Murder Most Foul

Comedy / Crime / Drama / Mystery / Thriller

IMDb Rating 7.2 10 4


Downloaded times
March 21, 2020



Dennis Price as Le jockey de 'Nana'
Francesca Annis as Sheila Upward
Ron Moody as Dr. Rogers
Stringer Davis as Mr. Jim Stringer
720p.WEB 1080p.WEB
832.49 MB
English 2.0
23.976 fps
90 min
P/S N/A / N/A
1.51 GB
English 2.0
23.976 fps
90 min
P/S N/A / N/A

Movie Reviews

Reviewed by jotix100 8 / 10 / 10

Murder, she said

This MGM British production, part of a series starring the incomparable Margaret Rutherford, is as enjoyable today, as it was when it was released. George Pollock, the director deserves credit for the immensely satisfying film version of Agatha Christie's "Mrs. McGinty's Death". The excellent copy we saw recently on TCM appears as good now, as it probably did when it first made its theatrical debut. Miss Jane Marple was Agatha Christie's best creation. She is a no nonsense woman who can't be easily persuaded to condemn the man on trial, in which she is seen as part of the jury at the start of the film. Ms. Marple knows the man is not guilty, even when she gets the other jury members to give her dirty looks when she votes against the others to acquit the man on trial. Miss Marple starts digging around the dead woman's room and discovers the programs for "Murder, She Said", a play by the theatrical production company that is performing at a theater near her. She enlists her friend Jim Stringer to help her catch the culprit. We are not prepared to see Miss Marple become part of a second rate theatrical troupe touring the country. "Murder Most Foul" is a must to be seen by all Agatha Christie's fans and mystery fans because of the charisma Margaret Rutherford exuded playing the title character. Ms. Rutherford was an actress that always delivered in her many films. She is an acquired taste that ages well as a good wine. The supporting cast play like an ensemble. Ron Moody, Charles Tingwell, Stringer Davis, Francesca Annis, Terry Scott, Dennis Price, and the rest, do what they do best and in the process enhance the film. This is a tribute to the genius of the Jane Marple of Margaret Rutherford!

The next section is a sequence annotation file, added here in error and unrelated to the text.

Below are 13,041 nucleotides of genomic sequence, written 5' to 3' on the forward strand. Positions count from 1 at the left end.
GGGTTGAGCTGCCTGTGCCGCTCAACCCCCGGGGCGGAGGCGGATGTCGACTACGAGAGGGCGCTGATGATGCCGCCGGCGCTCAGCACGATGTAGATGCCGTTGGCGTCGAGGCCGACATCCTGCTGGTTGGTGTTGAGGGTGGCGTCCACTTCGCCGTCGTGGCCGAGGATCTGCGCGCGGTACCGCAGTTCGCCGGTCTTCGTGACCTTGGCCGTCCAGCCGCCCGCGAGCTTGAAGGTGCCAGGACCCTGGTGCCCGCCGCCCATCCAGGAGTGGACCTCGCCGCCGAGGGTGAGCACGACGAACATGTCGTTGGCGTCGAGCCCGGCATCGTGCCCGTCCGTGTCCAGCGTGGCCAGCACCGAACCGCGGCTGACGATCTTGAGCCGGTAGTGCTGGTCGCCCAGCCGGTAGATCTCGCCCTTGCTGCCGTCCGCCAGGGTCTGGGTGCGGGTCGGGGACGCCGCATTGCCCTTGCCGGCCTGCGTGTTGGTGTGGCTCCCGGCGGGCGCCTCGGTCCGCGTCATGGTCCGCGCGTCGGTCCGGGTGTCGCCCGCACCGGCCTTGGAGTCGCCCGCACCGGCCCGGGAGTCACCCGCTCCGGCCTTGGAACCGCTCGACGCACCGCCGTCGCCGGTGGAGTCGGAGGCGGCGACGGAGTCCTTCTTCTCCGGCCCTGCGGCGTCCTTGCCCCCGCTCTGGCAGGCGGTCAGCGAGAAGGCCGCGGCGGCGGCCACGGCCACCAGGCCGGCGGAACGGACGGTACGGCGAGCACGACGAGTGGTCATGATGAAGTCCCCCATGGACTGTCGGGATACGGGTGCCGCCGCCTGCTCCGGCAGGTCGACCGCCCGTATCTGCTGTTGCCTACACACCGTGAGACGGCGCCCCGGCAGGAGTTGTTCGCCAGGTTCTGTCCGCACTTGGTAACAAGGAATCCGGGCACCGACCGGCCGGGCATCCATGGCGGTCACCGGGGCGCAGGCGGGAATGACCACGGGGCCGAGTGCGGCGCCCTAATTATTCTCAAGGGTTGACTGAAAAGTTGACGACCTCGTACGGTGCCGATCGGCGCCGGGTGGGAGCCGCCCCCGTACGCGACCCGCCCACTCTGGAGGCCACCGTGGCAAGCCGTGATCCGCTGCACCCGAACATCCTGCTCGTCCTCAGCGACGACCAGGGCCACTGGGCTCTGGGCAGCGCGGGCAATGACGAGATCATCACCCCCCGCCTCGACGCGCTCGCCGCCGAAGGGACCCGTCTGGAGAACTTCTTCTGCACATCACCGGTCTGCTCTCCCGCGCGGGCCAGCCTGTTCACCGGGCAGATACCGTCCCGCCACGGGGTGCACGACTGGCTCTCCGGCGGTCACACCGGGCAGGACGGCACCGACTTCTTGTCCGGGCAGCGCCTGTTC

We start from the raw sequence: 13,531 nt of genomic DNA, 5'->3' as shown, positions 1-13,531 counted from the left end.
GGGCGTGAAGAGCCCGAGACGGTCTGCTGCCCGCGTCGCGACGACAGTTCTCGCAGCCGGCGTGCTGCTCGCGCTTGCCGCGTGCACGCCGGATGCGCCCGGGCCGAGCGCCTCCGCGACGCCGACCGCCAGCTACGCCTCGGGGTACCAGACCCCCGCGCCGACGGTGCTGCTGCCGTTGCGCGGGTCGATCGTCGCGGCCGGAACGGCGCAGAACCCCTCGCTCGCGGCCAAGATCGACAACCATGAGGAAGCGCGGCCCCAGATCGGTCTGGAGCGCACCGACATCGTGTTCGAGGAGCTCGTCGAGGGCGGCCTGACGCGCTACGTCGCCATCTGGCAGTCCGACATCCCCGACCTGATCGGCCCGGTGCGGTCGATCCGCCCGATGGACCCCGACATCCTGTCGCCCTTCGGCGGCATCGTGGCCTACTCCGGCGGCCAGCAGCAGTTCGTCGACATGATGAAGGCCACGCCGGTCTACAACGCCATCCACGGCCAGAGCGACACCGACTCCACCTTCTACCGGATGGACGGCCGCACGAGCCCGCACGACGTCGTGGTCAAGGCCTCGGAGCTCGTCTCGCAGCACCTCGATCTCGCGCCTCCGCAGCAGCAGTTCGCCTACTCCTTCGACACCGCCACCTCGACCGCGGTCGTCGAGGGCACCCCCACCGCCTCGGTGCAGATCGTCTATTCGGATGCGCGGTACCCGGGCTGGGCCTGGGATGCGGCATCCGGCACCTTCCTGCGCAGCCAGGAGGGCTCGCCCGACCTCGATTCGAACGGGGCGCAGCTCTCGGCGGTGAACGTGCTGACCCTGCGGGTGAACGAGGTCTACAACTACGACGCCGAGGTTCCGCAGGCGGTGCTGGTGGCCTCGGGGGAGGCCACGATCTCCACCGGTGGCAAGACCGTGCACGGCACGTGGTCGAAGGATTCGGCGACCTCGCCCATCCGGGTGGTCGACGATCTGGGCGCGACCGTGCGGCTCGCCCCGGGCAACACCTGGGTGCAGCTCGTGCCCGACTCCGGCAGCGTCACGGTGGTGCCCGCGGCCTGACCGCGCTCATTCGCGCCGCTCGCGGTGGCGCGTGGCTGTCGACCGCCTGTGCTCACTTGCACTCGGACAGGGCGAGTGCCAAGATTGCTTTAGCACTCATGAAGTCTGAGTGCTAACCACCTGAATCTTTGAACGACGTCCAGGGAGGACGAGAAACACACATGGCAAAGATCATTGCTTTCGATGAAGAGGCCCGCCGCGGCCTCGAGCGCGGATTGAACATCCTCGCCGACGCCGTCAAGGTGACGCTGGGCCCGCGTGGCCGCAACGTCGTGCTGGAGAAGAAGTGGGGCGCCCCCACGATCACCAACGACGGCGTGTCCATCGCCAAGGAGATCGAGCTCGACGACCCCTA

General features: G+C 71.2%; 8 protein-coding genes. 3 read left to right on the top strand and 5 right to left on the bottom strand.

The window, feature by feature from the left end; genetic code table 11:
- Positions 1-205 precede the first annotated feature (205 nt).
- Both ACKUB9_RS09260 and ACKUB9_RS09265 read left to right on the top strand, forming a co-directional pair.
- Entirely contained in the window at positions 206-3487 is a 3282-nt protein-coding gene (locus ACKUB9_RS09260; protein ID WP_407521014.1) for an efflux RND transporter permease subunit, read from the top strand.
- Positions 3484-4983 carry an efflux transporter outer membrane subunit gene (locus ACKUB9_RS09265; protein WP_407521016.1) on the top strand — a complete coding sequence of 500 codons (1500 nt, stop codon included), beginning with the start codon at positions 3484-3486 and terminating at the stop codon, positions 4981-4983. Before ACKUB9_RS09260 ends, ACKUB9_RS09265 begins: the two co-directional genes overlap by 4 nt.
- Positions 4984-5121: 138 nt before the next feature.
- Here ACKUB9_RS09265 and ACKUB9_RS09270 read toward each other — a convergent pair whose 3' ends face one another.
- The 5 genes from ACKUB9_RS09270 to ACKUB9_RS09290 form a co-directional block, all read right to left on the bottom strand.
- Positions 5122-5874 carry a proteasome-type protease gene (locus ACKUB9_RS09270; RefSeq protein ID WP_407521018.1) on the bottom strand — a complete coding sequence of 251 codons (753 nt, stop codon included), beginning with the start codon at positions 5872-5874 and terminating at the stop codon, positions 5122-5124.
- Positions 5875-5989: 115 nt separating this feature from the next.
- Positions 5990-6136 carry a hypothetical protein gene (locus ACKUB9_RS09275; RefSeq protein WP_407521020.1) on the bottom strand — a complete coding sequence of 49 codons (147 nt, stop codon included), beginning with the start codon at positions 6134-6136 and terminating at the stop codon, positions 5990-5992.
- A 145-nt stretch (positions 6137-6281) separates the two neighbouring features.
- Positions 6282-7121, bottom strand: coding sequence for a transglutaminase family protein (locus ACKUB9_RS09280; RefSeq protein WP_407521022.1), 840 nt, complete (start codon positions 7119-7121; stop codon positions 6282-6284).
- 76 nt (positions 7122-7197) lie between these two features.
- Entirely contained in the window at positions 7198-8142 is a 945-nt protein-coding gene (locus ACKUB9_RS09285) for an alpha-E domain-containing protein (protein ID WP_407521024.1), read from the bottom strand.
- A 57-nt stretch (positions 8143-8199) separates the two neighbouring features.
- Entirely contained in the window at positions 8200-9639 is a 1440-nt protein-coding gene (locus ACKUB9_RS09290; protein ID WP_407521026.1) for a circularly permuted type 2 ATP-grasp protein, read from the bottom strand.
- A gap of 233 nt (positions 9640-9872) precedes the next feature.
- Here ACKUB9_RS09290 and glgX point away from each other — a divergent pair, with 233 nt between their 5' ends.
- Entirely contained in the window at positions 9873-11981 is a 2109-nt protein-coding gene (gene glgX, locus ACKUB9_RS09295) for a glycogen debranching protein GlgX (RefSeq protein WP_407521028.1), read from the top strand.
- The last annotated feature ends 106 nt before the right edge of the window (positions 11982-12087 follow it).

Reviewed by wisewebwoman 10 / 10 / 10

Third in the series and as good as the first

Some lovely bits here, based again on an Agatha Christie novel, not featuring Jane Marple however, but a Hercule Poirot mystery adapted and extremely loosely plotted to enhance the idiosyncratic manner of actress Miss Margaret Rutherford. Margaret, trying out for a local theatre group in order to expose the real murderer, reciting a Robert Service poem to the disinterest of cast members, director and stagehands has to be seen to be believed. Her clicking knitting needles in the jury box, her one dissenting vote invalidating the whole judicial process, her self righteous oblivion to the glares of the judge, are comedic timing at its best. Her scenes with the company are wonderful and her slow, methodical denouement of the murderer exquisite. Just curl up with this one. Great old actors from the sixties. A brilliant series. 8 out of 10.

Reviewed by derek william hall 10 / 10 / 10

Murder Most Interesting

In this, the third of a series of four films of Margaret Rutherford depicting Miss Marple, we are lavishly entertained by a witty whodunnit which is set, most appropriately, within and around a travelling theatre troupe. In my view, this is the best of Rutherford's renditions of this character - and, as ever, she is massively supported by a rock-solid cast which merges mirth with menace in adequate proportions. The decent, yet slightly inept, Inspector Craddock (Charles Tingwell) is ably assisted, in a needy negative way, by the clearly less able policemen, Wells and Brick (Scott and Davies) in trying to convict an 'obvious' criminal for a heinous murder. Adding to this, the ineptitude of a firm and forthright judge (Andrew Cruickshank) alongside an evidently incapable jury, leads us once again to the necessity of 'our Jane' solving the crime for us. To do so, she must join a theatre group which is riddled with a relevant variety of seemingly good suspects - but which is led by an over-the-top character, Driffold Cosgood (played to perfection by the brilliant Ron Moody). The bit where Cosgood changes his mood and his mind in mid-sentance (..."Dear Lady...") is a piece that is worthy of Shakespeare as a refusal is turned into a plea - but there are plenty of other endearing and engaging moments throughout the rest of an accomplished production. With your port, or a nice bottle of wine, wait until it's dark and raining outside, then snuggle up to this wonderful jaunt through the curious backdrop of a theatre and its performers presenting a different kind of 'playing' than one would normally expect.

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